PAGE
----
At 18, he was sentenced to 11 years and served 5. Despite developing PTSD in prison, Steve assisted his fellow prisoners through advocacy work while incarcerated.
Now that he is released, Steve continues his work as a prison reform and legal cannabis advocate.
In 2020 a judge sentenced Danny Trevino to 16 YEARS in federal prison for operating a medical marijuana facility in Michigan, where recreational sales are now legal.
His case highlights the need for federal sentencing reform for cannabis offenses, as well as the need for legal states to reduce barriers to entry into the industry for individuals with past drug offenses.
Last year, Antonio Bascaro, 84, was released after serving 39 years in prison, the longest-known US jail sentence for a nonviolent marijuana conviction.
At the time of his conviction, Antonio had no prior criminal record. After spending nearly four decades behind bars, when he was finally released this summer he faced the possibility of deportation as a Cuban citizen.
Luckily he is now truly free and reunited with his family in Miami.
In 2011 Stephanie Shepard was convicted of conspiracy to distribute marijuana in New York. Beyond selling just 4 ounces of cannabis, her only involvement in distribution was simply acting as caretaker to a man who had sold marijuana and was struggling with a life threatening illness.
For her kindness, she was rewarded by our “justice system” with a sentence of 120 months in federal prison and five years probation as a first-time, nonviolent offender.
Stephanie is now released and living in Northern California, but while incarcerated her beloved father passed away. Stephanie will never recover the time she lost or the moments with her family that were cruelly taken from her by the federal government.
In 2013 James (Jimmy) Romans was convicted of a nonviolent marijuana conspiracy charge and sentenced to life in federal prison.
He was taken from his home and family, including three kids, in Indiana and relocated to a prison in Texas, and then to Kentucky.
If granted clemency, Jimmy says he would use his time to repair his relationship with his family including his two youngest children who he has not had contact with for almost nine years. ⠀
At the age of 25 he was on track to be one of the youngest operators of a vertically integrated company in the industry. Then in 2014 he was arrested and sentenced to 55-months in federal prison as a first-time non-violent cannabis offender.
In 2018 Andrew was released and despite everything he'd endured he worked to rebuild his life. We are so proud that Andrew has graduated with his MBA from Boston University.
After being diagnosed with lung cancer, Steven was sentenced to ten years in a Missouri state prison for growing cannabis. At trial, his public defender argued for leniency, noting that Missouri had legalized medical marijuana in the intervening years and that the state stood little to gain from imprisoning a seriously sick man.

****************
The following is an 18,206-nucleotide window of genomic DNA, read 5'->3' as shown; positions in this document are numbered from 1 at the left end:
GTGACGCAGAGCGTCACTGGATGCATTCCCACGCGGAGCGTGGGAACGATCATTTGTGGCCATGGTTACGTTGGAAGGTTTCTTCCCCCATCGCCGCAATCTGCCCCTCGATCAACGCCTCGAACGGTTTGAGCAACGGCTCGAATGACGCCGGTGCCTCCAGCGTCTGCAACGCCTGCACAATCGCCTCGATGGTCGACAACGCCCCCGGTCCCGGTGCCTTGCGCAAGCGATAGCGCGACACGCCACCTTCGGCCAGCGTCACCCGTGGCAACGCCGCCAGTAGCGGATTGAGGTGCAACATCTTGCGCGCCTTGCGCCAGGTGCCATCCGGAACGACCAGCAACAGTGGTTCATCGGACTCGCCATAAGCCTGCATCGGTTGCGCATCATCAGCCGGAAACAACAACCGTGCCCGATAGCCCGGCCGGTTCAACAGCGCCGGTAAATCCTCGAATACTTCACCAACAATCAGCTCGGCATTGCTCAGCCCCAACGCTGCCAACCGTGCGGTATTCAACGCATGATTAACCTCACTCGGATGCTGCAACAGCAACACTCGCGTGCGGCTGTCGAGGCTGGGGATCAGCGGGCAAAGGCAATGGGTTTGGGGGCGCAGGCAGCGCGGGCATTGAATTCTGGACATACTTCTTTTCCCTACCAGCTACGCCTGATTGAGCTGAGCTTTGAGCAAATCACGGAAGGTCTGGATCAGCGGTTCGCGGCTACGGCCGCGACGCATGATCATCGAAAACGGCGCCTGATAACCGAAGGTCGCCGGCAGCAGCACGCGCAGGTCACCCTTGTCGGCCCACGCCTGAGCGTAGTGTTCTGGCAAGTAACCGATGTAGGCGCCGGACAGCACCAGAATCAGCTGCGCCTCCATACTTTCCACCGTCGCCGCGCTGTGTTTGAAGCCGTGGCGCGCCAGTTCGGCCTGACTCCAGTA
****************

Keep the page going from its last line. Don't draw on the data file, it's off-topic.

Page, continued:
It is with great dismay we must inform you that Steven passed just one month shy of his 60th birthday.
William Underwood is a devoted father of four, grandfather of three and a former music industry executive who promoted, managed and jumpstarted the careers of top R&B and pop stars of the 80s.
But in 1990, prosecutors, hoping to get a lengthy sentence during the War on Drugs era, pegged him as the leader of a drug conspiracy and was sentenced to 3 mandatory minimum sentences of 20 years on drug conspiracy charges, plus a 4th charge -- a life sentence without the possibility of parole.
An aging 65-year old model prisoner, father and grandfather, he continues to fight for executive clemency.
Andrea Circle Bear of the Cheyenne River Sioux will never get to watch her baby grow up. She died more than three weeks after having an emergency C-section while on a ventilator, a victim of the coronavirus and a cruel justice system that saw fit to send a woman eight and a half months pregnant to a crowded federal women’s prison in Fort Worth.
She had received a two-year sentence on a minor, nonviolent drug charge. She had just turned 30.
After receiving a life sentence for a marijuana conspiracy charge, Kenny Kubinski was granted compassionate release and can finally return home to his family after 26 years of imprisonment!
Kenny leaves prison hopeful in the possibilities of larger prison reform and a systemic shift to focusing on restorative rather than punitive justice.
H. Ruben McGurk is a nonviolent marijuana offender who is serving a sentence of life without parole.
Last year, Ruben's was one of the first clemency petitions to reach President Trump's desk, yet no action has been taken. "I continue to sit in federal prison at the age of 60 waiting on 'justice' that may never come."
Without a federal commutation, Ruben will die in federal prison for a nonviolent marijuana offense.
Skylar Walker of Pharm Aide Pharms was sentenced to five years in prison for moving cannabis that was legally grown in California through Texas. His farm in Colorado, where the product he was arrested with did not come from, was raided and over one million dollars worth of legally grown, recreational marijuana was confiscated by the DEA.
He is now housed at a Federal Prison Camp in Florida and his life is in danger due to the coronavirus pandemic.
In 2013 Natalia Wade was convicted of conspiracy to distribute marijuana in North Carolina although she had never left her home state of California. Her only involvement in this conspiracy was depositing profits from cannabis sales into her bank account.
From our "justice system” she received a sentence of 87 months in federal prison and four years probation as a first-time, nonviolent offender.